REAL ESTATE:  Developer-builder and implied warranty of workmanlike construction

The Millers appeal order granting partial summary judgment and dismissing Donna Hutson from a civil action regarding the construction of a house claiming the circuit court erred by dismissing, as to Hutson, their claims of breach of the implied warranty of construction in a workmanlike manner and breach of an express warranty.  Affirmed.

In Kentucky, the doctrine of caveat emptor applies to the sale of a house.

However, an exception to this rule was established in Crawley v. Terhune, 437 S.W.2d 743, 745 (Ky. 1969), wherein the court held:

Because the caveat emptor rule is completely unrealistic and inequitable as applied in the case of the ordinarily inexperienced buyer of a new house from the professional builder-seller, and because a contract by the builder to sell a new house is not much distinguishable from a contract to build a house for another . . . in the sale of a new dwelling by the builder there is an implied warranty that in its major structural features the dwelling was constructed in a workmanlike manner and using suitable materials.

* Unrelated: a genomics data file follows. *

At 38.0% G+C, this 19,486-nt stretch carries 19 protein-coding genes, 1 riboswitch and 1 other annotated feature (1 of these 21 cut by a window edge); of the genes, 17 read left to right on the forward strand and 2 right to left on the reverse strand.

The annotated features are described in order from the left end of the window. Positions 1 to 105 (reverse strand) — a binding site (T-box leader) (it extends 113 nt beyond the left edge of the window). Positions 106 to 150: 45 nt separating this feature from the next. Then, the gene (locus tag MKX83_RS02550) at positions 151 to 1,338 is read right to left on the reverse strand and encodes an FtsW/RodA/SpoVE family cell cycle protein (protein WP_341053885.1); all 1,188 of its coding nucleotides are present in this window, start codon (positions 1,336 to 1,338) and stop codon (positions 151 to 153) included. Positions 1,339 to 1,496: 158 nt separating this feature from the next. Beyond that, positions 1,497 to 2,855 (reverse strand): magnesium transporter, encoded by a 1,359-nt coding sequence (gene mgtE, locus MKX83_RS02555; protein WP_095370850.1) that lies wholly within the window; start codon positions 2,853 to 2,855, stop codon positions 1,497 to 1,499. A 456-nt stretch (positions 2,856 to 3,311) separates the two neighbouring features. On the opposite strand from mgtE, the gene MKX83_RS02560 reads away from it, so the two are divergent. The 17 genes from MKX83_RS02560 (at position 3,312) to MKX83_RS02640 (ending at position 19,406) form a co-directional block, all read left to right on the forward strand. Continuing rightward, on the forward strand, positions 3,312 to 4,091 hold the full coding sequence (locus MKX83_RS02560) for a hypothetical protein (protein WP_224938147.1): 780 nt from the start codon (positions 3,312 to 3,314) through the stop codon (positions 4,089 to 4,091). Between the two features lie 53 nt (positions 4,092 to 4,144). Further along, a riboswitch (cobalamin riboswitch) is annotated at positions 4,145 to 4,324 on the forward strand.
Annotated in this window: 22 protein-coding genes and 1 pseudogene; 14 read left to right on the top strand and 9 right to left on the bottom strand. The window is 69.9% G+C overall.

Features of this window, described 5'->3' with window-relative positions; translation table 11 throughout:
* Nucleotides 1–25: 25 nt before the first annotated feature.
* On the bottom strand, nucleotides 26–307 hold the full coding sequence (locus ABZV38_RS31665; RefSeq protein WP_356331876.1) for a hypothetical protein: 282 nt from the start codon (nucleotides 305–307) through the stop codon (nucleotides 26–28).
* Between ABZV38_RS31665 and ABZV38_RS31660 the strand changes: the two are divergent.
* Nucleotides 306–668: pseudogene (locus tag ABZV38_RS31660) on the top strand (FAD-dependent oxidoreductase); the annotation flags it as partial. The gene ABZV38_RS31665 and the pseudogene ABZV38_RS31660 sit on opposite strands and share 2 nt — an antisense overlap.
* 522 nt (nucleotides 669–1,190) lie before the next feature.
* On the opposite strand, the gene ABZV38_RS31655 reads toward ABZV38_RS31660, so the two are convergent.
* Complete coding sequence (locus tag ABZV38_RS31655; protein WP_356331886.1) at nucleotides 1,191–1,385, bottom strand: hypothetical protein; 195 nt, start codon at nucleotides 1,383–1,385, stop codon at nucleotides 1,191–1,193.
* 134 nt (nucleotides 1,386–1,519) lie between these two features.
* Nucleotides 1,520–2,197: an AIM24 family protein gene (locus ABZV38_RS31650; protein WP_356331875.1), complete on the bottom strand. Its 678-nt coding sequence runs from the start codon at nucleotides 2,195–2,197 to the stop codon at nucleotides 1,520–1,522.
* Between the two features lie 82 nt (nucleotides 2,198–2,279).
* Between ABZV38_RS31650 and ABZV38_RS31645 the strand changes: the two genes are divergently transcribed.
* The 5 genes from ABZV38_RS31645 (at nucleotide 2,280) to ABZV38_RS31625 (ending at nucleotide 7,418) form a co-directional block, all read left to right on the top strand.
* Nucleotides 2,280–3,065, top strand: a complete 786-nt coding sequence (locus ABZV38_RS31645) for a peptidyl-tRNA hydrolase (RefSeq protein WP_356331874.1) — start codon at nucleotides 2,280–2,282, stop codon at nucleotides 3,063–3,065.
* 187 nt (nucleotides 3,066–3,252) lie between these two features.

The circuit court did not err by granting partial summary judgment in Hutson’s favor, as there was no genuine issue as to whether Hutson was a builder-seller, and the fact that Hutson signed a Warranty of Completion of Construction as “Donna Hutson DBA Scott Partin Builders” does not compel a different result. Both Hutson and Partin stated that Veterans Affairs required the signed form in order to process the Millers’ loan, and that Hutson signed the form on Partin’s behalf, with his permission, because Partin was unavailable at the time to sign the document.

As such, Hutson’s signature alone, on Partin’s behalf, did not create a genuine issue as to whether Hutson was the builder-seller of the Millers’ home.

Although COAKY did recognize that other jurisdictions have held developer-sellers liable for breach of the implied warranty of workmanlike construction. E.g., Wash. Road Developers v. Weeks, 549 S.E.2d 416 (Ga. Ct. App. 2001), COAKY did not feel it was bound to follow the doctrine of caveat emptor.  The Crawley exception to that doctrine simply does not apply in this case, and COAKY was unwilling to extend the exception to include developer-sellers in addition to builder-sellers.

Neither have they shown that Hutson supplied equipment, materials, or workmanship in building the home. Nor have they shown that Hutson dealt directly with any subcontractors or suppliers, or that any defects were caused by a subcontractor or supplier.

Accordingly, the circuit court did not err by granting Hutson’s motion seeking partial summary judgment as to this claim.

A dissenting opinion was filed by CJ Combs.

Digested by Michael Stevens.

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